It is undeniable that legal tech plays an essential role in supporting the advancements of our industry resulting in automated processes and cost-containment. Even amidst a pandemic, Ryerson University recently launched a new incubator program designed to help legal tech startups get to the next stage. As the number of solutions continue to grow (the legal AI landscape increased by 65 per cent in 2018 alone), it can be easy to feel overwhelmed and unsure of which to invest in.
That's where 'innovationwashing' comes in. Much like how 'greenwashing' portrays companies with a pro-environmental spin or 'pinkwashing' makes companies look to be progressive, ‘innovationwashing’ makes companies appear to be “smart, digital and tech-savvy.” In a recent Forbes’ article, Let’s Put an End to ‘Innovationwashing’ In The Legal Industry, Niels Martin Brochner makes an argument against this popular marketing ploy.
According to Brochner, innovationwashers take the shine from “truly innovative firms that actually make a difference.” In turn, this tactic makes it harder for consumers to navigate the saturated market. Often, a fear of missing out gets the best of many legal teams and leads them to buy into the latest ideas because “everyone else is doing it.” Brochner compares this rationale to be somewhat like a gym membership you subscribe to and gladly wave around, but never actually use.
So, how do you take part in the digital transformation without making the wrong investment? Here are five critical questions to ask yourself:
1. Will it really save you time and money?
The legal world is an hourly-billed one. How will this investment help your bottom line? Look for tools that will truly automate mundane processes, fast track repetitive tasks and lighten administrative chores. This way you can spend your time on assignments that require your professional take.
2. Does it enable you to make data-driven decisions?
In 2011, Peter Sondergaard, former SVP of Gartner, famously said, “Information is the oil of the 21st century, and analytics is the combustion engine.” Nearly a decade later, this quote is more relevant than ever and we’re seeing the boom of big data in the legal profession. Utilizing analytics in our industry helps legal teams narrow in on the most important parts of a case, reduce costs and improve the decision-making process. Legitimate data-driven solutions are a real innovation that should be embraced in 2020.
3. Can you leverage the solution across multiple departments and roles?
It’s important to avoid “one-time fix” solutions. For example, when considering a contract analysis AI, see whether it can also be used to identify privacy information or relevant facts that can also be used to assess gaps in the opposing counsel’s production. A solution you may think will help one department can often help another, creating a cross-functional effort to support other stakeholders and the greater business.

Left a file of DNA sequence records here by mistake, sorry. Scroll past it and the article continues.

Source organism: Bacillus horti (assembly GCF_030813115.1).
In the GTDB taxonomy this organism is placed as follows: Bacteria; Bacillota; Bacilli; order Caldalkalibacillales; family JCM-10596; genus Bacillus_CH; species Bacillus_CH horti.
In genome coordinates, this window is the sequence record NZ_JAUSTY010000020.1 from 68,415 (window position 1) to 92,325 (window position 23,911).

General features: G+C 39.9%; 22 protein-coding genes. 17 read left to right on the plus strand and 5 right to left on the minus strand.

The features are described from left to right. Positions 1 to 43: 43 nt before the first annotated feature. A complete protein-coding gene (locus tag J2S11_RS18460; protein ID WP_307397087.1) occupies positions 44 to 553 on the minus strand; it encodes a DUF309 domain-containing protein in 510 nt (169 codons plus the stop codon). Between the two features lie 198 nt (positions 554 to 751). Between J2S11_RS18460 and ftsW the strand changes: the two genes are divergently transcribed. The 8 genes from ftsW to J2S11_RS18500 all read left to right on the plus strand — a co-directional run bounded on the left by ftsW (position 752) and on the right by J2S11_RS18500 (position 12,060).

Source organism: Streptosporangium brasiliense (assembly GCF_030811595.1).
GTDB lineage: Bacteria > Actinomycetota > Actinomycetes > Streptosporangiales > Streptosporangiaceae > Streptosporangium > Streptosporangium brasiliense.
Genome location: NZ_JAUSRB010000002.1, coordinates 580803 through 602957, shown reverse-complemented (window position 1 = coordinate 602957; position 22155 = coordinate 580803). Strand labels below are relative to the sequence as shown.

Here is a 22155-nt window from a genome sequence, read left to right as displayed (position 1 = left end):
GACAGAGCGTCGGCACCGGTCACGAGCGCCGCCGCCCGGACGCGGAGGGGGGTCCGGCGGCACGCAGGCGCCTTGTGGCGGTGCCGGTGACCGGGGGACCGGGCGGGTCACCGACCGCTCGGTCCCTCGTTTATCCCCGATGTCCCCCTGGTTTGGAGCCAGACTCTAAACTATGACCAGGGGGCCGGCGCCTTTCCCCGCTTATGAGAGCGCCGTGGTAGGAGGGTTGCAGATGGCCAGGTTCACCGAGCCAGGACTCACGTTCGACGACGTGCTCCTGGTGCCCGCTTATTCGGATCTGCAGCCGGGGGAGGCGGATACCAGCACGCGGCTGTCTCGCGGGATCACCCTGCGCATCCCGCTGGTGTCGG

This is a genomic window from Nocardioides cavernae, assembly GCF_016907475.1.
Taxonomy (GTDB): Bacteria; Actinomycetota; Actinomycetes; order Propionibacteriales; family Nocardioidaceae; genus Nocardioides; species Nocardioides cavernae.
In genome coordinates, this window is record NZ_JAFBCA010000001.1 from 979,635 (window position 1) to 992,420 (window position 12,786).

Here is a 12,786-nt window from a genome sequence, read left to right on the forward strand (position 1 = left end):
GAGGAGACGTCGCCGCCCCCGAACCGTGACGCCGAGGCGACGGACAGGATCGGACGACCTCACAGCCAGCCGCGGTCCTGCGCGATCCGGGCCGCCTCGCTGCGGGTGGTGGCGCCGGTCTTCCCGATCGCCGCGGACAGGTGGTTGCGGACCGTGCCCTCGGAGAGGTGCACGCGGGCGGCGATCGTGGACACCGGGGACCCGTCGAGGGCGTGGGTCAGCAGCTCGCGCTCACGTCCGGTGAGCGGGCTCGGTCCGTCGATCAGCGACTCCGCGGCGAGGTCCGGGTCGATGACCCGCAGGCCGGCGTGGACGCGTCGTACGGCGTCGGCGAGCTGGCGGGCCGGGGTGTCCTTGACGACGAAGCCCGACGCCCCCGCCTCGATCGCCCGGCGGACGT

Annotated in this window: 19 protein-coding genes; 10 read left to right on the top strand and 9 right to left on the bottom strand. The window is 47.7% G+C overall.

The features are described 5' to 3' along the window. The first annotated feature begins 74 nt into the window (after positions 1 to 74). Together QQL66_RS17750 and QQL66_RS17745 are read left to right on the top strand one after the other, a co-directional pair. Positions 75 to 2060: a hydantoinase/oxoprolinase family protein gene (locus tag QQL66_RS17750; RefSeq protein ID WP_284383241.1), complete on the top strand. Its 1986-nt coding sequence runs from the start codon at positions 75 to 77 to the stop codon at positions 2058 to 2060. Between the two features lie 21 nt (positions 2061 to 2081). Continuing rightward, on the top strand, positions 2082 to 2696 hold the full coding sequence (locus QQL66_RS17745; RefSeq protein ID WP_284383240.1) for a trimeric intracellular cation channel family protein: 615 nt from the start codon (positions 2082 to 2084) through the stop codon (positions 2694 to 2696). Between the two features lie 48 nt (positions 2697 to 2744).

4. Will the solution provider support your success?
There’s a lot of time and money that goes into training your staff on a new software. For this reason, seeking a provider that supports your success has become one of the most important factors to consider when evaluating new solutions. Find a company that can take you from start to finish, and beyond with continuous professional support as new questions or additions to the team arise.
5. Is the solution realistically going to work for you?
If you specialize in X, but the solution only really helps with Y, will it be a worthwhile investment? Innovationwashed products are marketed to appeal to the masses, but in reality, their use cases can be limited to certain areas of law or team dynamics. Narrow in on solutions that will support your priorities and business model. Remember, every solution you invest in should empower your team to work smarter.
You may also be interested in...
Learn how to find a flexible technology solution that meets your business' needs — not the other way around.
For decades, firms have had to purchase the infrastructure and licenses for software to review their data and invested in robust software to process it. Smaller firms who were unable to purchase processing software would opt to outsource services such as the processing of electronic documents, unitizing and coding of documents. On-Demand eDiscovery is changing that.